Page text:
Wednesday, August 15, 2018

This week's Tompkins hawk family update

It's been a month since the youngest Tompkins Square Park red-tailed hawk fledged the nest, and he's come a long way in such a short time.  I've now seen him catch every type of available prey except squirrels, although he did succeed in pinning one to a tree.  Soon!

He's growing into a beautiful and colorful bird.

Tompkins red-tail fledgling

This fledgling has impressed me so much with his hunting skills.  I've yet to see him soar, but he's learned to master the trees and fences in the park, using them as perches from which to dive on prey.

On the prowl

He also uses trees as shields so he can sneak up on unsuspecting prey.  He caught the pigeon below by flying up to it while hiding behind a tree, then pouncing at the last second. This tells me he's using planning and strategy. Dad Christo is teaching him well.

Baby catches a pigeon

The fledgling is extremely curious, investigating every little creature, including this bee.

Fledgling red-tail staring down a bee

Sunbathers on the lawn were oblivious to the predator blending in among them.

Hanging out on the lawn

The fledgling has also been exploring man-made perches outside the park.  Below, he sits atop a roof on 7th Street.

Tompkins red-tail fledgling

A chimney cover on Avenue A.

Tompkins red-tail fledgling

An antenna near 9th Street.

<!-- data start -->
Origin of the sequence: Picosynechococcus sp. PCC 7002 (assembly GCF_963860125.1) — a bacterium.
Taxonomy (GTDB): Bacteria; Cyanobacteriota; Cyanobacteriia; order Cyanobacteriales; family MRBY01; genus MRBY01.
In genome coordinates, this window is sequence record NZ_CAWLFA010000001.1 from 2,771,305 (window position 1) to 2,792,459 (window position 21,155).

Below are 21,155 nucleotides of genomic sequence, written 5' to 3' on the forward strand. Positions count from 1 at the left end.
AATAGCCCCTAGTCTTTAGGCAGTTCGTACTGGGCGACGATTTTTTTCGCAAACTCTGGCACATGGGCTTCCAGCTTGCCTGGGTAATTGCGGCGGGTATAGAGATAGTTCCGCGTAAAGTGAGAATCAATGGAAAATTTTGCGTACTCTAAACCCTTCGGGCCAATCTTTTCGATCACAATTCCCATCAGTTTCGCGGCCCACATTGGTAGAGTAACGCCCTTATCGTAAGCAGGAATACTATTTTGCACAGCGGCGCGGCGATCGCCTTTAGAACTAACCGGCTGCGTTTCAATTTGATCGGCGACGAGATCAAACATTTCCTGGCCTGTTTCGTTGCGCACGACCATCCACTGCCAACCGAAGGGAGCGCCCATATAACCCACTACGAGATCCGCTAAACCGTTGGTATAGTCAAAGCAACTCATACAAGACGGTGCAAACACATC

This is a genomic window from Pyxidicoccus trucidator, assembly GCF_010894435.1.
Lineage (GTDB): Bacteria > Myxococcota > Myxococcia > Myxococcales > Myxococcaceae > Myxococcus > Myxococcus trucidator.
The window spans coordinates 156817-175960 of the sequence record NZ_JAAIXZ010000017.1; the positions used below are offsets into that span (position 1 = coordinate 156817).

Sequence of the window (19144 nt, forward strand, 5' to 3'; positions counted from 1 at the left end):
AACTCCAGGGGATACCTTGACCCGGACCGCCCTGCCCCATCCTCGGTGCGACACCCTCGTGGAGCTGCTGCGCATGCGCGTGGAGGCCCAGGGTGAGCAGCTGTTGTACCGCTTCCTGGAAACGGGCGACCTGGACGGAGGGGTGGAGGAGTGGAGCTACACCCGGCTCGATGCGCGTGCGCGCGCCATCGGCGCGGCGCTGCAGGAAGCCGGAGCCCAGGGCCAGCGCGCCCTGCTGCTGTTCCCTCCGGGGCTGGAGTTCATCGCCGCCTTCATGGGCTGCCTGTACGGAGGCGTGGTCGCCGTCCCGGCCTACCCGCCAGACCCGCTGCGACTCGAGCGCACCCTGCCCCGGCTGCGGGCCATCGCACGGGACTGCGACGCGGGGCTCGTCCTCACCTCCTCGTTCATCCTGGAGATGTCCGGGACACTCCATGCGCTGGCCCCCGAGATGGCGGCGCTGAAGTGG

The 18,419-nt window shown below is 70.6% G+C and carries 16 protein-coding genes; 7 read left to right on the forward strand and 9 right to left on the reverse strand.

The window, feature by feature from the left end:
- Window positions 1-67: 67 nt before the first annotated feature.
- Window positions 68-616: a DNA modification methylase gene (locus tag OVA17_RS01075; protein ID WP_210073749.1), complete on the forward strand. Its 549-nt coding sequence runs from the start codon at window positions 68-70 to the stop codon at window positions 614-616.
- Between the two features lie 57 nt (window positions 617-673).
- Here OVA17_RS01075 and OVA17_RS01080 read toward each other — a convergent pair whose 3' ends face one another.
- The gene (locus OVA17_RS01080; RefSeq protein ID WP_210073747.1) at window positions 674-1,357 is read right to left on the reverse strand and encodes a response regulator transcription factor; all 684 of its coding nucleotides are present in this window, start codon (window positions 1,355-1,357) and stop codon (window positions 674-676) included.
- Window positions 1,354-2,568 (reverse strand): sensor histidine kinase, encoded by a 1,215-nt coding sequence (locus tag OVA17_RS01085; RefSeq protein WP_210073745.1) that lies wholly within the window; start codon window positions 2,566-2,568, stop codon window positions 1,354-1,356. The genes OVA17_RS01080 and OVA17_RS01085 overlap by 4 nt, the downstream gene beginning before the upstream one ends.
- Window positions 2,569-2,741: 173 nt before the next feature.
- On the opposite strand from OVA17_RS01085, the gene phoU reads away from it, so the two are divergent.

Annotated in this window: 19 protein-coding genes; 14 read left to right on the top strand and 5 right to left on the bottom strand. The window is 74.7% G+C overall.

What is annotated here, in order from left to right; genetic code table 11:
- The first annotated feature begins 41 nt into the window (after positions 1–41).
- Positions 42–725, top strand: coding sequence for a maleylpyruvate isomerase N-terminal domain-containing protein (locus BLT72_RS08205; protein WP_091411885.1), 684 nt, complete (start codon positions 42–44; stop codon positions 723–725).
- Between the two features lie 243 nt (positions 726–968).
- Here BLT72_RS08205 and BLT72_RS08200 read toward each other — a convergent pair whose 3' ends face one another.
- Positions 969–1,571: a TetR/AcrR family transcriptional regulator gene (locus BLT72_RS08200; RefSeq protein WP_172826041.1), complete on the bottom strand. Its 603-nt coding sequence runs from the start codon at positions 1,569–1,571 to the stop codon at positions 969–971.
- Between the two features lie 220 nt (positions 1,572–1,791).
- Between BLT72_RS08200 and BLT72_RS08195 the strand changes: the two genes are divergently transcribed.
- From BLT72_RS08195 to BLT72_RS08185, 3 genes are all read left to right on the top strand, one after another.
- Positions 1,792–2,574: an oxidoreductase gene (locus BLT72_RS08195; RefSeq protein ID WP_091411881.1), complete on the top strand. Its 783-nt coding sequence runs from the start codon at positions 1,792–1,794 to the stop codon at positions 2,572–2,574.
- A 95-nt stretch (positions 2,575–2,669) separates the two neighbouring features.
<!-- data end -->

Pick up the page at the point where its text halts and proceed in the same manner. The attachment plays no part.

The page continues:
Tompkins red-tail fledgling

A cornice on St Mark's Place.

Tompkins red-tail fledgling

A pipe on Avenue B.

Tompkins red-tail fledgling at sunset

The fledgling's presence on a cellphone transmitter caught the attention of three large crows, who aggressively mobbed him.  One of the crows was pretty creepy looking (below). I have no idea what's going on with its tail.

Red-tail fledgling mobbed by crow

After about two minutes of bullying, mom Amelia swooped in to chase off the crows, saving the day. She'd been perched on one of the Village View buildings at First Avenue and 4th Street, but was still able to keep an eye on the fledgling in the park.

While mom is on territorial defense duty, Christo is in charge of supplementing the fledgling's food. Below, he hunts behind the park offices and is still showing signs of molting, especially in his face.

Christo molting

His molting is more visible below (nabbing a pigeon) as he looks very white. His head and wings will look darker once his new feathers grow in.

Christo catches a pigeon

Christo with a pigeon

Amelia is also molting, but she doesn't look as dramatically different. She has some patches of white on her face, but otherwise looks normal. Below, she fluffs up on a hot and sultry evening.

Amelia looking floofy


She looks gorgeous in the last light of the day.

Amelia at sunset

See more recent photos of the Tompkins Square hawks on my Flickr page.

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